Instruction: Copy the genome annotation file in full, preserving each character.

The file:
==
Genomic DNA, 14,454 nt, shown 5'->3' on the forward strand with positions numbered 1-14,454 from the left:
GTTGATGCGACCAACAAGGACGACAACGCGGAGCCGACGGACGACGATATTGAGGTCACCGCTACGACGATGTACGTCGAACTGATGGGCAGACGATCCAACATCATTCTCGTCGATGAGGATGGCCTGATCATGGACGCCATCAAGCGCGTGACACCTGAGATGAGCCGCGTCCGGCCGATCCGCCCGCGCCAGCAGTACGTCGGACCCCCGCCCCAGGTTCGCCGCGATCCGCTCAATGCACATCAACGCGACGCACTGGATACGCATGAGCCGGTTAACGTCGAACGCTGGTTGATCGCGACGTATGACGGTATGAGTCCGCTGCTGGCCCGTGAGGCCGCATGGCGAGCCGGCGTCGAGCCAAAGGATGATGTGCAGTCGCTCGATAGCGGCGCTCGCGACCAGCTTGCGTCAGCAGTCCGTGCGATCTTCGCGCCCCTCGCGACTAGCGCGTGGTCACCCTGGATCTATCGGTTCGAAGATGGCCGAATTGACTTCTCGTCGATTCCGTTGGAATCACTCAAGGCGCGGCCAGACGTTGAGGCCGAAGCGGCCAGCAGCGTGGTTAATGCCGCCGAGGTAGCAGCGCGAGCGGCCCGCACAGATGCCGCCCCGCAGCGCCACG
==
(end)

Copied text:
Genomic DNA, 14,454 nt, shown 5'->3' on the forward strand with positions numbered 1-14,454 from the left:
GTTGATGCGACCAACAAGGACGACAACGCGGAGCCGACGGACGACGATATTGAGGTCACCGCTACGACGATGTACGTCGAACTGATGGGCAGACGATCCAACATCATTCTCGTCGATGAGGATGGCCTGATCATGGACGCCATCAAGCGCGTGACACCTGAGATGAGCCGCGTCCGGCCGATCCGCCCGCGCCAGCAGTACGTCGGACCCCCGCCCCAGGTTCGCCGCGATCCGCTCAATGCACATCAACGCGACGCACTGGATACGCATGAGCCGGTTAACGTCGAACGCTGGTTGATCGCGACGTATGACGGTATGAGTCCGCTGCTGGCCCGTGAGGCCGCATGGCGAGCCGGCGTCGAGCCAAAGGATGATGTGCAGTCGCTCGATAGCGGCGCTCGCGACCAGCTTGCGTCAGCAGTCCGTGCGATCTTCGCGCCCCTCGCGACTAGCGCGTGGTCACCCTGGATCTATCGGTTCGAAGATGGCCGAATTGACTTCTCGTCGATTCCGTTGGAATCACTCAAGGCGCGGCCAGACGTTGAGGCCGAAGCGGCCAGCAGCGTGGTTAATGCCGCCGAGGTAGCAGCGCGAGCGGCCCGCACAGATGCCGCCCCGCAGCGCCACG